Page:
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Pharmaceutical Lawsuits and the Opioid Crisis

by Ash Arjan

It’s no surprise that opioid use and addiction is out of control in this country. Just pick up any newspaper, magazine of current events, or turn on the news.  Almost daily you’ll read or hear about a frightening new statistic showing the rise of opioid use in America. Perhaps more frightening is the number of individuals from all walks of life, that have become addicted to opioids via medication legally prescribed by medical professionals. As the battle against opioid addiction continues to be fought by local, state, and federal authorities, a new tactic is emerging, targeting manufacturers of opiate based medications.

Similar to the approach taken by those prosecuting the tobacco industry in the mid-90’s, lawyers for the prosecution are arguing that opioid manufactures are creating a “public nuisance” by downplaying the harmful side effects of opioid use.  This, in turn, is creating an undue financial hardship on state agencies that are forced to deal with the skyrocketing health and societal impact of a growing population of addicts.

In 2001, West Virginia successfully sued Purdue Pharma, over their aggressive marketing and distribution of OxyContin.  Although only minimally successful in terms of financial recovery by the state (10 million dollars), it was a first step toward holding manufacturers, and later, their management, responsible.

In a further victory, in 2019, the State of Oklahoma won a landmark decision over Johnson & Johnson, when the court found them liable for their part in a national public health crisis.  J & J was determined to have intentionally downplayed the danger, while overselling the benefits, of opioid products.  The company has been ordered to pay the state, $572 million in compensation. Although these two victories are notable, there is no guarantee of future success in any of the more than 2000 ongoing similar legal actions currently pending within the industry.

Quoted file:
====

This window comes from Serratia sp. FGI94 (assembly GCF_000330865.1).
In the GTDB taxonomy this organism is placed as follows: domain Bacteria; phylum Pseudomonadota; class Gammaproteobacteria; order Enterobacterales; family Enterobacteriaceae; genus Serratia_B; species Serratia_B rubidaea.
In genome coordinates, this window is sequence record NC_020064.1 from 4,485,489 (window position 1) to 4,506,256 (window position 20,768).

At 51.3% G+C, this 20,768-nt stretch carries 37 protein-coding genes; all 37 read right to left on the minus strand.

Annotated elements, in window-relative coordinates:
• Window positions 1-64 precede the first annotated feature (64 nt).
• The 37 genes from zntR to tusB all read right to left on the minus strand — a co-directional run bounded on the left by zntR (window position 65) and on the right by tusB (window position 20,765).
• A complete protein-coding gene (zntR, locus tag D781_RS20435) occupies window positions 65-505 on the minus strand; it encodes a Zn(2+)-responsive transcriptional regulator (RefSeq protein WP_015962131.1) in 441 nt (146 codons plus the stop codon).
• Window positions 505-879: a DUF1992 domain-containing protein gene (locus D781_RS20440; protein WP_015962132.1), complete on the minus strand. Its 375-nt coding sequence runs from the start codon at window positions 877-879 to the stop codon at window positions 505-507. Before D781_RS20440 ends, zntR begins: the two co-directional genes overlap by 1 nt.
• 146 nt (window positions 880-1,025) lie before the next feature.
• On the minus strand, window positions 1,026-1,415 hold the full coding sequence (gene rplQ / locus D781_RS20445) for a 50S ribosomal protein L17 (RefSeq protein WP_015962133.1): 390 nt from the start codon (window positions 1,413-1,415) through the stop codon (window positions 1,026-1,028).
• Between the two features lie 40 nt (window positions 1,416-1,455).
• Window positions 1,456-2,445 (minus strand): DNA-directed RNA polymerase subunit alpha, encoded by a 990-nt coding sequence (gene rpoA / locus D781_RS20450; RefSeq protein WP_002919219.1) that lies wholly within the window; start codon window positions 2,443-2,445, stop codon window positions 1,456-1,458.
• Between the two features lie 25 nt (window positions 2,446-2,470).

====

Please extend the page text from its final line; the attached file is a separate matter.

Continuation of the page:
Since the viability of continued success in these cases remains highly questionable, attorneys had to take a stronger angle of attack in their struggle to hold manufacturers to some degree of accountability.  One challenge facing them is the undeniable fact that opioids are a valuable and useful tool in the management of severe pain.  Combined with flawed, yet highly quoted studies that seemed to show that most opiate users did not become addicted, the task of assigning accountability is, at minimum, challenging.

As investigators looked at the quantity of opioids that were being prescribed, the number was astounding. While the total opioid prescribing peaked in 2010, the United States remains in the upper echelon of prescribing countries.  Initially, responsibility was assigned to the doctors who wrote those prescriptions. However, as doctors became more aware of the harm of over-prescribing, both in terms of quantity, and need, the numbers began to fall.

Manufacturers such as Purdue Pharma, Insys Therapeutics, Johnson & Johnson, McKesson and several others, make a substantial portion of their profits from the sale of prescription opioids.  In order to stem this loss in revenue, manufacturers often heavily promote their product to doctors, emphasizing effectiveness while downplaying any negative impact, the highly addictive nature of opioids being the most known. Additionally, while pharmaceutical manufacturers may not directly pay doctors to prescribe their product, there is no restriction on paying them to promote their wares in paid speaking engagements, consulting contracts, and conference attendance. It’s this type of backdoor compensation that lawyers have seized on, as they launched a new offensive, targeting the directors of these manufacturers.

In a major victory this past November, U.S. Attorneys successfully won a criminal conviction of Insys Therapeutics CEO, John Kapoor, finding him and several other members of the company, guilty of criminal conspiracy to bribe doctors to prescribe his company’s medication, even when medical need was not indicated. By using the RICO statutes (Racketeer Influenced and Corrupt Organizations Act), attorneys have served notice to the pharmaceutical industry that criminal accountability will be assigned, to those whose greed fuels the opioid epidemic in this country.

While these lawsuits will undoubtedly continue to be hard battles to win, their importance as a part of the overall strategy to fighting the war against the opioid epidemic is clear. Money won by the states can be applied to improve access to both treatment and prevention, areas both equally necessary to not only fighting the war, but winning it.

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